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Tonsillopharyngitis - Complications, diagnosis, and treatment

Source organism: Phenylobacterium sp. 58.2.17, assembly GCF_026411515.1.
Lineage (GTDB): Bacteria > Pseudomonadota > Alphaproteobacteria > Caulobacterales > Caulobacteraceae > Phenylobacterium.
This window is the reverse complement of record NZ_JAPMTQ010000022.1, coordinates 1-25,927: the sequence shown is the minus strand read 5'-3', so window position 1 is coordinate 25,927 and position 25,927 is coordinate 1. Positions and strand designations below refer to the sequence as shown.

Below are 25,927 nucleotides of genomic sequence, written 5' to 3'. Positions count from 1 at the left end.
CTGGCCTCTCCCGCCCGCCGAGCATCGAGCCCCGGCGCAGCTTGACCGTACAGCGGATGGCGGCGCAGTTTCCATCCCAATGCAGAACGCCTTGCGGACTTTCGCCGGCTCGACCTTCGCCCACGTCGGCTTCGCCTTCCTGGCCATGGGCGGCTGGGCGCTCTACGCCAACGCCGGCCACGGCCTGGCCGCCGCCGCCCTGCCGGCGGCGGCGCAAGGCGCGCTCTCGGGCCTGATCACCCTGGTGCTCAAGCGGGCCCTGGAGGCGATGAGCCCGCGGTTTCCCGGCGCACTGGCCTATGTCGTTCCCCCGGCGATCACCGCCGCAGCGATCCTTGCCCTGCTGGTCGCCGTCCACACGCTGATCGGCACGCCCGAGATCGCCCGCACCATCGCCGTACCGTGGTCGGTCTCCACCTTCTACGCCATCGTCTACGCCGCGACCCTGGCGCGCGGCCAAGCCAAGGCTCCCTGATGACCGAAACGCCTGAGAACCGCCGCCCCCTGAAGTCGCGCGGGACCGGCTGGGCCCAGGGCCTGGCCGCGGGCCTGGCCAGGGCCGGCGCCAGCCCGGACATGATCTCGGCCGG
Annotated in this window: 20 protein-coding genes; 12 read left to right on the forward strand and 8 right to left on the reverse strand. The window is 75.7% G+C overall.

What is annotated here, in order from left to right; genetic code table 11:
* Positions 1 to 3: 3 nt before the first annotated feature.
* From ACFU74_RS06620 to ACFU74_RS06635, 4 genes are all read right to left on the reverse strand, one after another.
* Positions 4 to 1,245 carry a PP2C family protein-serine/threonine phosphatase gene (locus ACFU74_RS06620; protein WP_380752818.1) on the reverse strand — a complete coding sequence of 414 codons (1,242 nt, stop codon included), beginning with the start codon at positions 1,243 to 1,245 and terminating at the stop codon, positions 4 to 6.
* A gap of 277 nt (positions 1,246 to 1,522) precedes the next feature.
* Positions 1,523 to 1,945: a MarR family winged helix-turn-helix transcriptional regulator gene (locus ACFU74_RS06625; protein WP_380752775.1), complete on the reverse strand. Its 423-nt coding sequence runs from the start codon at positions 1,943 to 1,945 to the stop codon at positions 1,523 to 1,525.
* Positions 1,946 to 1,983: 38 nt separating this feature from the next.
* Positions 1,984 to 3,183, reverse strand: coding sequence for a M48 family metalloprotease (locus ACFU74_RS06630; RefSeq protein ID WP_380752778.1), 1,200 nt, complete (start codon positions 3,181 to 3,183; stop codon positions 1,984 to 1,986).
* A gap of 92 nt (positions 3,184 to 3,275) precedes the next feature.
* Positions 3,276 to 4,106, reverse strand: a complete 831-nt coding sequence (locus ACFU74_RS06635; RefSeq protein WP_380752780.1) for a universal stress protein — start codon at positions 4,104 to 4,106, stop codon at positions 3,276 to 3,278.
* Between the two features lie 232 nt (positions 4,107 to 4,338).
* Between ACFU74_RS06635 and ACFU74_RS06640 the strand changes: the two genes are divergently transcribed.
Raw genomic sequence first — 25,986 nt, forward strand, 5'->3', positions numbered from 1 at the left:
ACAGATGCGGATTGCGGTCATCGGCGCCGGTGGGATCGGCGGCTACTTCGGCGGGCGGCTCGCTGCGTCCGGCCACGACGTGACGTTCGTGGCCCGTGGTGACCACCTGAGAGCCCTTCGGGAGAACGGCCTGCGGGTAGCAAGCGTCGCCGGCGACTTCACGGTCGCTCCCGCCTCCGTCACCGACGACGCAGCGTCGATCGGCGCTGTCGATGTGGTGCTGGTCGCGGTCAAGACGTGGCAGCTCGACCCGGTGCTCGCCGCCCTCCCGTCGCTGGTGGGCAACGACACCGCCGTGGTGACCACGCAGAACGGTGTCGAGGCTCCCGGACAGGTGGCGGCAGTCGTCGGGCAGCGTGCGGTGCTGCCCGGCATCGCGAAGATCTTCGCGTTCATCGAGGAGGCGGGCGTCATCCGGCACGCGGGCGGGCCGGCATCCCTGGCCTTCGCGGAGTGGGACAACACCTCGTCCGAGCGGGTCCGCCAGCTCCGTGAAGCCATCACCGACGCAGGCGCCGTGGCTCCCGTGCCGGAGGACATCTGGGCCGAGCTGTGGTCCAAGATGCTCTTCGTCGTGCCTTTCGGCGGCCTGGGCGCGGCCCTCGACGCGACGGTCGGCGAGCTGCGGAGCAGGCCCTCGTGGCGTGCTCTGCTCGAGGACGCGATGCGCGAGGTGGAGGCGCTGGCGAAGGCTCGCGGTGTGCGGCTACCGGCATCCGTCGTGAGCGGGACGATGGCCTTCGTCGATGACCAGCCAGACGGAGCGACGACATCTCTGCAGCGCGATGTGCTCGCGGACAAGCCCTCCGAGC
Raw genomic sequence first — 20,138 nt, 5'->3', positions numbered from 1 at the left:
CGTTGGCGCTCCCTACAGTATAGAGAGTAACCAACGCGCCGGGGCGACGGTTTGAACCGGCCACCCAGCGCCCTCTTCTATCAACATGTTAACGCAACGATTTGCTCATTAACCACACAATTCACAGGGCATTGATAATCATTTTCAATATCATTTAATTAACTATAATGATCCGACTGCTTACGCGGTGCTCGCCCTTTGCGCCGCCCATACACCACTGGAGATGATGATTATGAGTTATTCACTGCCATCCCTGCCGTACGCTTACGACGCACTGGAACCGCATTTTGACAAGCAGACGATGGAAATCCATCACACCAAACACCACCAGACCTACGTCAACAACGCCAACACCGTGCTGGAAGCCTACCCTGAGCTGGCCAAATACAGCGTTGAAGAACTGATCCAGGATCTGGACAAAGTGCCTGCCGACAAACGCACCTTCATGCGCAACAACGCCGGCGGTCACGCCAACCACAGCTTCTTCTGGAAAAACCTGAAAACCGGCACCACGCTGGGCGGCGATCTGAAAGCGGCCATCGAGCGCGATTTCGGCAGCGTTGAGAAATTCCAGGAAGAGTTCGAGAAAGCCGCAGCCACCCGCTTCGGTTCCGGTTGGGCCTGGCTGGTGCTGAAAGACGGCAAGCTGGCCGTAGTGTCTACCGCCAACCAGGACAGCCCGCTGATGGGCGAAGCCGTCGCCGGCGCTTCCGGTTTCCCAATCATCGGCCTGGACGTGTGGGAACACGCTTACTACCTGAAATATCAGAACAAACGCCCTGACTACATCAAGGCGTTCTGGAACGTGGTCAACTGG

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- [Voiceover] Tonsillitis and pharyngitis are two infections that commonly go together. Tonsillitis is, of course, swelling of the tonsils which if we take a look at this mouth sometimes you can see peeking out of the corner between two arches. Specifically, they're the palatine tonsils. They're located somewhat close to the palate, the roof of the mouth. The pharynx is the back of the throat. So pharyngitis is inflammation in the back of the throat. Tonsillitis and pharyngitis together can be often called tonsillopharyngitis. Diagnosis of tonsillopharyngitis has to do with figuring out whether it's a virus, or a bacteria. The infection is viral about 90 percent of the time in adults. However, in children, viral illnesses account for about 70 percent. The vast majority of the remaining percentage is from bacterial illnesses. Specifically, there's one bacteria that we have to watch out for. In fact, you may know it as strep throat. The bacteria that causes strep throat is known as streptococcus pyogenes. Another name for this bacteria, is Group A Strep which I'll just abbreviate, G-A-S, Group A Streptococcus. For viral illnesses, treatment essentially is just resting, waiting it out, and treatment of symptoms. However, for a bacteria, these infections can actually be treated with antibiotics. It's not just symptomatic treatment. Because we can actually treat the infection, it's important to try to tell the difference between the two. This is important from a public health standpoint because an untreated streptococcal infection, is contagious for up to two to three weeks. However, as soon as antibiotics are started for a strep infection, patients will remain contagious for only about 24 to 48 hours. So as I was saying from a public health standpoint, treatment is important because we can stop this infection from being passed from one person to the other. However, the other major reason to treat strep throat is that there can be complications that arise if this infection is not treated. For example, some patients may develop a rash that can start on their body. They'll also develop a very high fever, and sometimes they can develop a swollen tongue. This enlarged swollen tongue, high fever, and body rash is known as scarlet fever. This usually happens along with the infection at the same time as the sore throat. Other complications can develop two to three weeks after a strep throat. One complication can be a very serious one, and it's probably one of the most feared complications of an untreated strep throat, and that's called rheumatic fever. Now rheumatic fever, you may have heard rheumatic before if you've ever heard of rheumatoid arthritis, or maybe a rheumatologist. That word relates to the joints. In rheumatic fever, patients may experience severe joint pain so these poor kids will be screaming in pain from all this joint pain. But probably a more scary complication, and one that can cause lasting damage is the heart problems. Patients may develop murmurs and heart issues. Rheumatic fever is a very serious complication. Of course, rheumatic fever, patients have a fever as well. Another complication that can develop is known as glomerulonephritis. That's kind of a big word, but let me break it down for you. The word neph refers to the kidney. Nephron, nephritis, that's all the kidney. Itis is inflammation, so this is inflammation in the kidney, but specifically it's inflammation in the glomerulus of the kidney. The glomerulus is the filtration system of the kidney so the issue here is that the filtration system of the kidney is inflamed. This can cause some issues. For example, patients may be urinating blood. Because of the inflammation, some of the glomeruli, the filtration unit, become damaged, and this releases blood into the urine. Also, because the glomerulus is inflamed, patients may not be able to filter out fluid so they hold onto fluid in their body. This leads to a higher blood pressure. Just like rheumatic fever, this can occur two to three weeks after a Group A Strep infection. The reason for these time differences is scarlet fever occurs at the same time from bacteria that releases toxins. So scarlet fever is toxin mediated. Rheumatic fever and glomerulonephritis are caused by the immune system. The immune system has ramped up to fight off the infection, and some of the products that are created specifically antibodies that are created by the immune system accidentally react with our own body. After some time, the body will clear these antibodies, and the patient will recover from either rheumatic fever or glomerulonephritis. Those are the complications that can arise, but how do we actually diagnose strep throat? Again, like I said, diagnosis has to do with trying to figure out whether it's a viral or a bacterial illness. How can we determine whether it's caused by Group A Strep? There's a few really good strong clinical indicators. Patients may develop a fever with bacterial strep throat. Viral illnesses do not as commonly lead to a fever. Another big sign is that patients will have no cough. In fact, patients just have a really red, and scratchy throat, very, very sore, very painful sore throat. This can cause difficulty swallowing. Patients may also develop what are known as exudates. These exudates are a combination of fluid, white blood cells, and cellular debris, and bacterial debris as well. It's kind of similar to pus. So you've go all this pus developing, these exudates on the tonsils, and in the back of the throat. Most commonly this is seen on the tonsils, but it can be seen in the back of the throat. Last of all, in the patient's neck, patients may get swollen glands, also known as swollen lymph nodes, or in other words, lymphadenopathy, will develop in the neck. A combination of a fever, no cough, very sore throat, maybe these exudates, and tender and enlarged neck lymph nodes may suggest strep throat. But to confirm a suspected strep throat, a clinician should do two things. First of all, they should get what's known as a rapid strep test. This tests for a bacterial component on the surface of the bacteria that's specific to Group A Strep. Group A Strep has a carbohydrate, or in other words, a sugar on its cell's surface that's specific to it. The rapid strep test tests for this sugar. This test is actually very easy to perform. A physician or a health practitioner will take a long Q-tip, and swab the back of the throat. This can be painful, or annoying for patients, but it's fairly quick so patients don't experience this pain or discomfort for a long period of time. It's just really quick. The great thing about this test is it only takes about 10 to 20 minutes to run. If it's positive, then the patient should be treated. However, if the rapid strep test is negative, it doesn't necessarily mean that the patient doesn't have strep throat. Actually, the problem with this test is it's not very sensitive. So this test may actually miss the diagnosis. Because the accuracy is not always the best for the rapid strep test, getting a throat culture is also recommended. This is done in a similar way. A physician or a health practitioner will swab the back of the throat. This material, this mucus, that gets on the cotton swab is used to grow out a culture. This is usually done on a Petri dish. The problem with this is the growth of the bacteria may actually take some time. Whereas, the rapid strep test was indeed very rapid. It only took 10 to 20 minutes. A throat culture may actually take about two to three days to grow out. But a throat culture is very accurate, and confirms diagnosis of strep throat. There's also another test that can be done that's not for bacteria, but actually for viral pharyngitis. That's called the monospot test, specifically a test for the viruses that cause mononucleosis, also known as mono. This is the kissing disease. Teenagers end up getting this most commonly. The monospot test tests for one of two viruses that cause mono, specifically Epstein-Barr virus, EBV. If this test is positive, then it indicates that the patient is affected by EBV. However, patients can still have mono but have a negative test. That's if they're affected by a different virus, CMV, cytomegalovirus. For treatment, remember as I said, if it's a virus, treatment is only going to include supportive measures, perhaps gargling with salt water, using pain relievers, and, of course, rest. For viruses, there will only be supportive measures. For bacteria, patients should still get this symptomatic treatment, but also they should receive antibiotics. Currently, penicillin is the antibiotic of choice to be given for bacterial pharyngitis. However, if a patient is allergic to penicillin, the next best class of antibiotics is known as the macrolides. These include erythromycin, azithromycin, clarithromycin, so on, and so forth. Keep in mind that these antibiotics could change in the future. If Group A Strep becomes resistant to these antibiotics, we'll have to pull out bigger guns, and stronger antibiotics to help fight them. That's actually why it's very important to remind patients to take a full course of antibiotics. If patients don't take a full course of antibiotics, then the bacteria may survive. Because it was exposed to this antibiotic, but still lived, it may actually develop resistance. It's very important to remind patients to finish their full course of antibiotics. This full course is about seven to ten days. In order to avoid the complications, and to prevent the patient from being contagious and spreading to other people, it's important to diagnose bacterial pharyngitis, and treat patients accordingly.